Ian Dury. Because… any excuse.
One of the best things about starting this blog was several e-mails I got from like-minded people saying nice things, and often, pointing me towards interesting bits of neurobollocks that I wasn’t aware of. Such was a series of e-mails from Deborah Budding and Michael Thaut (who must be one of only a few people in the world who holds posts as Professor of Music, and Professor of Neuroscience – cool) about the ‘interactive metronome’ technique. Michael’s research (unsurprisingly) focuses on the interplay between the brain and music, and in particular, the processing of temporal information as it relates to rhythmicity, so it’s probably fair to say he certainly knows his way around a metronome.
But what’s this interactive metronome business? Well, as you can see in this video on the hypochondriac’s website of choice (WebMD), it’s basically waving your arms about and moving your feet in time to a regular beat. So, it’s basically dancing then, but much more boring.
Surprisingly, given it appears to be such a simple technique, some people are claiming that it can have profound effects, and assist with various disorders such as ADHD, Parkinson’s, MS and even post-brain injury and stroke. The usual bunch of jokers with slickly-designed websites have sprung up offering treatment for all these things and more. The ‘How it works’ section of that website claims that the underlying deficit in a variety of disorders, claiming that the underlying dysfunction in ADHD, autism, dyslexia, Parkinson’s and others is just a ‘neural timing deficit’. The exercises used in IM correct the timing deficit, and therefore (supposedly) treat the disorder.
To say this is startlingly simplistic would be a massive understatement; it’s just plain wrong. The precise neurological issues in many of these disorders are difficult to pin down and are the subject of active investigation but, to take a simple example, we know exactly what the problem is in Parkinson’s; neuronal depletion in the substantia nigra. To claim that it’s some vague neural ‘timing’ issue goes well beyond disingenuousness and into the realm of outright deception.
A PubMed search for ‘interactive metronome adhd’ actually produces five hits! However, on closer inspection, all five articles are seriously compromised in some way – studies with no control group, or with very low numbers. Interestingly, one of the papers that pops up is one I’ve discussed before in reference to Brain Balance Centers. So, IM appears to form a cornerstone of what the Brain Balance guys (chiropractic, with a thin layer of neuro-woo laid on top) are pushing too. The IM guys have gone to a lot of trouble to make their approach appear scientific – there’s a well-populated ‘Science’ section on the website, that contains links to lots of articles, however, many of them are ‘white papers’ of uncertain provenance, and the rest are articles from obscure journals, or on barely relevant topics.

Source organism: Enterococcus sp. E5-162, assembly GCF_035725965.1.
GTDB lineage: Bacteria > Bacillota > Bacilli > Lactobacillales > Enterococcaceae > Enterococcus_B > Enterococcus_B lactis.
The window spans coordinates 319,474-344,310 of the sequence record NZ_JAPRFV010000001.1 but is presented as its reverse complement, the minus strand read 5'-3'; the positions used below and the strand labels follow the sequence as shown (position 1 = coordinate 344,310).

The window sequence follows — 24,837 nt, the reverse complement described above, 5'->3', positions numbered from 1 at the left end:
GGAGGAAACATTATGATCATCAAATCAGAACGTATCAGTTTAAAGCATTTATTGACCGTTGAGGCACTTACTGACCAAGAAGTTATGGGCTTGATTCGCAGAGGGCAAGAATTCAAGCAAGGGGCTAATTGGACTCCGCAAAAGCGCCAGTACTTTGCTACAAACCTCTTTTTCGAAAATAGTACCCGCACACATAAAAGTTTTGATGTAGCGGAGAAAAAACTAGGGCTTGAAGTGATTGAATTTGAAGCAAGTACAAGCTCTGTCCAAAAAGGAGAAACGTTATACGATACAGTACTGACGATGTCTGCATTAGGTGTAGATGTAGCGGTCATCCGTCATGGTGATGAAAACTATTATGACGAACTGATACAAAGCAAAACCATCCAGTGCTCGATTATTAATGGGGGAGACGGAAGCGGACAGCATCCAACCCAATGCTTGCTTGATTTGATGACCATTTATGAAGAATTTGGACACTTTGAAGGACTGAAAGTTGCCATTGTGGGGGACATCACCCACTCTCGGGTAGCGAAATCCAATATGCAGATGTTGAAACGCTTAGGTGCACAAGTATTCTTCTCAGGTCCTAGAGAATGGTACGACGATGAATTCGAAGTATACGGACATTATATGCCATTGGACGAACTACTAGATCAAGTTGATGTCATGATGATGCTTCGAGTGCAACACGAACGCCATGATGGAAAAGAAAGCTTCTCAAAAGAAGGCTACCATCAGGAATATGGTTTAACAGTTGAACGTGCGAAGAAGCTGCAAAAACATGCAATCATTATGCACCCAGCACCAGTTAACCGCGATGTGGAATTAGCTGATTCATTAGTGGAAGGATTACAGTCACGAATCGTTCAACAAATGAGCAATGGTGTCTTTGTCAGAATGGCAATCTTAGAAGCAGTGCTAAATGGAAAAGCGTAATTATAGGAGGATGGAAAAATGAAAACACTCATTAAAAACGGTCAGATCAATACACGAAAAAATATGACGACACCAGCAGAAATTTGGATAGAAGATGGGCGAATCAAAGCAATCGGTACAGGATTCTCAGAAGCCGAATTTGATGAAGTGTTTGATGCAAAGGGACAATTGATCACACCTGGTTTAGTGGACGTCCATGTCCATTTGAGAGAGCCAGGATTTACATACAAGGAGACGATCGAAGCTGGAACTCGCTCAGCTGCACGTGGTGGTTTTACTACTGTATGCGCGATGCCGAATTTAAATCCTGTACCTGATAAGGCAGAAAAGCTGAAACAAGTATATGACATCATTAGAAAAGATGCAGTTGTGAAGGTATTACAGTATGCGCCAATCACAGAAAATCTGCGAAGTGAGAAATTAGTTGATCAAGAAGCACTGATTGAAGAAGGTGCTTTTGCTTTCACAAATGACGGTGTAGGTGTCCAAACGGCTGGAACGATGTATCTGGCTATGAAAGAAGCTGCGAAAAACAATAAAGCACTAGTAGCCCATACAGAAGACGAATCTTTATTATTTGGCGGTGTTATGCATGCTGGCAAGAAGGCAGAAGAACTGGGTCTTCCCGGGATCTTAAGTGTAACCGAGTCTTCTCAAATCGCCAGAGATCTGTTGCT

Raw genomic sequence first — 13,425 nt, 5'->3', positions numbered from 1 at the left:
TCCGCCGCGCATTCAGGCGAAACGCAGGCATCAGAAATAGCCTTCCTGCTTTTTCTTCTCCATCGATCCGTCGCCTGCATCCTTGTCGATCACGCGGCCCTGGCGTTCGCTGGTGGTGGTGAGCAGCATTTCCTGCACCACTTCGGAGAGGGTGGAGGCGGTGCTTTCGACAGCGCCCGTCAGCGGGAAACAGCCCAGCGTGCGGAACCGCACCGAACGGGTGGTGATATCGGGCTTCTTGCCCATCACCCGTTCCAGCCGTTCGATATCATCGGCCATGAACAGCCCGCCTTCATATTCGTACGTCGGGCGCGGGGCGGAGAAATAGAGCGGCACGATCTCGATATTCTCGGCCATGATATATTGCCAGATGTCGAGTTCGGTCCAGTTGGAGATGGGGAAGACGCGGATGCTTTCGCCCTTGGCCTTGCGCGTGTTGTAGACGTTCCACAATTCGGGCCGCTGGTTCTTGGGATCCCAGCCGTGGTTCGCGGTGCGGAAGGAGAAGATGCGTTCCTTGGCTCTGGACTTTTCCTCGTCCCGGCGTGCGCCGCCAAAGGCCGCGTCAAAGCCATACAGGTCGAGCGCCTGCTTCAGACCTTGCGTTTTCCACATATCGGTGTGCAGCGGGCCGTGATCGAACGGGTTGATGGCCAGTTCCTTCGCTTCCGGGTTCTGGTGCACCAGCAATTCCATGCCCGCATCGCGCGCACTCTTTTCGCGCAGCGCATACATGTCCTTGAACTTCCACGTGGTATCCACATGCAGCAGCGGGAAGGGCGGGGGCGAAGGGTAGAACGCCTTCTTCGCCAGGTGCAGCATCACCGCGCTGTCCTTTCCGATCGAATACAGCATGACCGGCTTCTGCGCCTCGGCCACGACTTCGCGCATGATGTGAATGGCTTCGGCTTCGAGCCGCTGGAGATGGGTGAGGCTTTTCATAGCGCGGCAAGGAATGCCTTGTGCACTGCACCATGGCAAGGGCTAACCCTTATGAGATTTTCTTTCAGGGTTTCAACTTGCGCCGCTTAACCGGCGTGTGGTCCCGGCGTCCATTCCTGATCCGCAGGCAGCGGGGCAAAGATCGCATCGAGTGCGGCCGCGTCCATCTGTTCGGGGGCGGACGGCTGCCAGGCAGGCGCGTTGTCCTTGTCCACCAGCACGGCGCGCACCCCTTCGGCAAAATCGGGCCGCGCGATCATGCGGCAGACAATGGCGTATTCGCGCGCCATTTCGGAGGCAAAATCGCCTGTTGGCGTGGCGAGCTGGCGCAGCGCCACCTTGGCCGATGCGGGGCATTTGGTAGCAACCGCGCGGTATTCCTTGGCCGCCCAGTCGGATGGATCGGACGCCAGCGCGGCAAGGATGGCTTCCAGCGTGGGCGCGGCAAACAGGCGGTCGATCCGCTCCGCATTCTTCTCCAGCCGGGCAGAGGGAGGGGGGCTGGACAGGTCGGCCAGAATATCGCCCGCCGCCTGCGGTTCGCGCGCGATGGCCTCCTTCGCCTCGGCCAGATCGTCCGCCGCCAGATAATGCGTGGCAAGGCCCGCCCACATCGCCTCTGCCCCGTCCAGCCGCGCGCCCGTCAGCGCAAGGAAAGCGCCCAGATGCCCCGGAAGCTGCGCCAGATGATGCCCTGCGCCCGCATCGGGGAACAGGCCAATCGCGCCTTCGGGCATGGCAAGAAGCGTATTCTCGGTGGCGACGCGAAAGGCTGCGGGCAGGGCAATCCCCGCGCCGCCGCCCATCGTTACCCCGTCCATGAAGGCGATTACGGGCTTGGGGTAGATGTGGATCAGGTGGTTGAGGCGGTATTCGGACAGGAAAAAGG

Another problem with IM is that it gets conflated with serious interventions. There’s a large field of study focussed on the use and effectiveness of musical-type interventions for a variety of neurological disorders (broadly, called Neurologic Music Therapy, or NMT) that has some solid research behind it. The slick marketing of IM seeks to conflate their approach with much more high-standard music-based therapy approaches.
In Prof. Thaut’s words (my emphases added):
First, where is the research? Studies that back up the clinical effect of IM directly, are very rare or nonexistent. A small study from 2001 is one that comes up repeatedly. One small study does not build clinical evidence. IM seems in general a well marketed but unresearched application. From a research point I see no evidence for the therapeutic benefit of IM.
Second, brain mechanisms in therapy work differently. Possibly to fill the research void IM generously includes ‘borrowed’ research that has nothing to do with their device. Since I am one of the authors they use I have to clearly state that my brain research in music and rhythm does not address IM and our results do not support IM applications, neither with patients nor physiologically in explanatory brain mechanisms. The only forms of therapy in brain rehabilitation that work are active and specific exercises based on functional learning and training paradigms, not machine tapping.
Last, rhythm has its own life. The claim that tapping to a metronome improves timing in patients which in turn transfers to all kinds of cognitive and motor improvements is not only unsupported by research but seems based on a misunderstanding. Rhythmic synchronization is a very complex process that fluctuates continuously on a millisecond level and is inherently unstable and variable. This time flexibility is the actual hallmark of functional entrainment. Therefore the IM definitions and measurements of what constitutes rhythmic improvement seem physiologically and functionally meaningless.
So, there you have it. If you’re concerned about your child’s sense of rhythm (for some reason?) you’d probably be much better off signing them up for dance classes, or piano lessons. It’ll almost certainly be cheaper, and they’ll likely have a lot more fun too.